Protecting the protectors

While holding the head of government to account at Prime Minister’s Questions is an important part of our democracy, the rest of a week’s proceedings in Parliament are no less important.

The Assaults on Emergency Workers (Offences) Bill received royal assent last month; officially becoming law after being approved by both Houses of Parliament.

The legislation doubles maximum sentences for assaults against members of our emergency services from six to 12 months in prison.

It includes police, paramedics, fire service personnel, prison and custody officers, and search and rescue staff. It instructs courts to consider the strongest penalties for other offences such as grievous bodily harm and sexual assault against emergency workers. This law offers additional protection to unpaid volunteers who support the delivery of emergency services.

It is important to remember why this legislation was needed. In the last year there have been some 26,000 assaults on police officers, and more than 17,000 on NHS staff. Such outrageous actions can never be acceptable, which is why the House of Commons came together to pass this Bill to protect the protectors.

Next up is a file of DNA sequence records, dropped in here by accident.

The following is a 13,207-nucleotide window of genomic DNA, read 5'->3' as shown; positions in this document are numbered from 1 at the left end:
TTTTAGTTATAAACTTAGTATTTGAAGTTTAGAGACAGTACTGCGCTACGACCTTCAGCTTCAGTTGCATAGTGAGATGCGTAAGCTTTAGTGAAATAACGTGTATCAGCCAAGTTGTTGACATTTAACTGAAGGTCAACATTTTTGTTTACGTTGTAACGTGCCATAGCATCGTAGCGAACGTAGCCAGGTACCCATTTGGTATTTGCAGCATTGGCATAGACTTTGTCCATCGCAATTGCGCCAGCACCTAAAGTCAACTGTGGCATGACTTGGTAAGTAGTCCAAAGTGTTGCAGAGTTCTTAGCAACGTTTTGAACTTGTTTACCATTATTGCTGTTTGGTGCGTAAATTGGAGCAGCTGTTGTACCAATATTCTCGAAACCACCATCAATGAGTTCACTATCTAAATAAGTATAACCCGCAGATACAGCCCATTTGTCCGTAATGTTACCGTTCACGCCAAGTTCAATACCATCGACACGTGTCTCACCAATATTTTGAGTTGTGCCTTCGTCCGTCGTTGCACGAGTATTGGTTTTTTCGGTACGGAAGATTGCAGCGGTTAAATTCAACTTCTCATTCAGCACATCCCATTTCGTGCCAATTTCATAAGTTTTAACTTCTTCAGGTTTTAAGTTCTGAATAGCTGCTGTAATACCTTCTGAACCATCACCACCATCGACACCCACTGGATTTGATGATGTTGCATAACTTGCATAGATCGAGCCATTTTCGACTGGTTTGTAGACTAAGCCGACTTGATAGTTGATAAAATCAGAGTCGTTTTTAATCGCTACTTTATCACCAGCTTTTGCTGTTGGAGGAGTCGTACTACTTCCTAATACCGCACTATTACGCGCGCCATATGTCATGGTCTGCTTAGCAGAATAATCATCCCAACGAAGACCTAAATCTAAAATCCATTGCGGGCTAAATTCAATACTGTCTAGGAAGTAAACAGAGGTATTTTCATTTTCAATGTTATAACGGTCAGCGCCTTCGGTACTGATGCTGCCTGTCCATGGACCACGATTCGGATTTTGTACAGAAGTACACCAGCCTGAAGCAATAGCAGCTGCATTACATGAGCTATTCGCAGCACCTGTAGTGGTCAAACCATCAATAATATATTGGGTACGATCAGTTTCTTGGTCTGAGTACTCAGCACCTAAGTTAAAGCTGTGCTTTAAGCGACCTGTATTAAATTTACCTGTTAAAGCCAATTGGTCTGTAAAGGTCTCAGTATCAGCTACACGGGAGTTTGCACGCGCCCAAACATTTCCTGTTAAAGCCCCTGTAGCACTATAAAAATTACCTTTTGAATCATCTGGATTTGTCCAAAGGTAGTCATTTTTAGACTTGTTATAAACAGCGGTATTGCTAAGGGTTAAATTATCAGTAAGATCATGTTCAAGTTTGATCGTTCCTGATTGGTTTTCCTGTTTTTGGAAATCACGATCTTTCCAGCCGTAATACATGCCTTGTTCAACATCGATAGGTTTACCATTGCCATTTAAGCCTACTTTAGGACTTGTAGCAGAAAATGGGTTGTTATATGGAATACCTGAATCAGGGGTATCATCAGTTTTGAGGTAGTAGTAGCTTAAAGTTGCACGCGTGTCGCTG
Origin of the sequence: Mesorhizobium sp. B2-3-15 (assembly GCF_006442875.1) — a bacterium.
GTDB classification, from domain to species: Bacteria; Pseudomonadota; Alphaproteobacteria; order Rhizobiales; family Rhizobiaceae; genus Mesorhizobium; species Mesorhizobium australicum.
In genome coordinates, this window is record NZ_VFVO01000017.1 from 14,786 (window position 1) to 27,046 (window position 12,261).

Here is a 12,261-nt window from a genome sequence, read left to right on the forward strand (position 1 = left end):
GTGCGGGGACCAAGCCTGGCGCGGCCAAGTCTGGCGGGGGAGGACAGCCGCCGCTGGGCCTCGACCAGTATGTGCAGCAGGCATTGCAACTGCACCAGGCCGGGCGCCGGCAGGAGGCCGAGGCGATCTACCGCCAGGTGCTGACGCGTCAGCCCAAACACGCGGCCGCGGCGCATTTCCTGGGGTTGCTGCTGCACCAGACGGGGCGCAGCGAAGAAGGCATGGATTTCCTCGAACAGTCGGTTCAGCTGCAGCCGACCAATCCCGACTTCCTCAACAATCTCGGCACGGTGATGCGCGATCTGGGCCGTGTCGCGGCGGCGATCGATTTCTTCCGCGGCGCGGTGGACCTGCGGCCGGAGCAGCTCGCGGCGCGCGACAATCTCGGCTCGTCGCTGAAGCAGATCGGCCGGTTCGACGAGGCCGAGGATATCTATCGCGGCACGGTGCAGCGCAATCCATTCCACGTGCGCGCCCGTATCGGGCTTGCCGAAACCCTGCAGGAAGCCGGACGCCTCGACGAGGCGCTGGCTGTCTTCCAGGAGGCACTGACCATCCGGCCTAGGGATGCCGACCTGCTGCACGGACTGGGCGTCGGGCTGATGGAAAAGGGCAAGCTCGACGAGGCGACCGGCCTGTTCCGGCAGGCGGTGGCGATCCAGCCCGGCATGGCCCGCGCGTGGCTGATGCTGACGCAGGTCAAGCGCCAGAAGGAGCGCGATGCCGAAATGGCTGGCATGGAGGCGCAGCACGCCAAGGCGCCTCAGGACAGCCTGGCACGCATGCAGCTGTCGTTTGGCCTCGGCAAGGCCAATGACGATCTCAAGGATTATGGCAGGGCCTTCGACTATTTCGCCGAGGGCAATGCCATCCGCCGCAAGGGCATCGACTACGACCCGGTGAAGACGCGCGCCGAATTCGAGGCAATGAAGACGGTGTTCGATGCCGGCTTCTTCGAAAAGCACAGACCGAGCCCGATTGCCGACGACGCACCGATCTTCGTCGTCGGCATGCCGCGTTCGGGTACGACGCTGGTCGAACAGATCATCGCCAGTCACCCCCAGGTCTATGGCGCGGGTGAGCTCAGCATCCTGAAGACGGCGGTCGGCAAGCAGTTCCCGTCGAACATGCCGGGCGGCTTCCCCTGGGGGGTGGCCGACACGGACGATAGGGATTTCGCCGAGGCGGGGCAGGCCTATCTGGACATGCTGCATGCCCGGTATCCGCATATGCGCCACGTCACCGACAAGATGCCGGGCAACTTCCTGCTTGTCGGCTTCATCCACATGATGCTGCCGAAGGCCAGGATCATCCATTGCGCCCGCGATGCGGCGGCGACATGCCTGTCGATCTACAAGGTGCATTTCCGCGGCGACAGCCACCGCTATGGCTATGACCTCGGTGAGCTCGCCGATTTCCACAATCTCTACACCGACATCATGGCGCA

Indeed, I put my name forward to sponsor this Bill in Parliament. I am pleased to report that as a result of the sheer strength of cross-party feeling on this issue there were more MPs offering support than the maximum of 11 who can officially put themselves down.

Going forward, the Justice Secretary is also bringing through numerous measures to protect prison officers, including the roll-out of body-worn cameras as well as ‘police-style’ handcuffs and restraints.

By working together, the right thing has been done for those who put themselves in harm’s way on our behalf. It is right that we do not just offer our thanks to the emergency services, but provide them with formal protections in law.

Henry Smith MP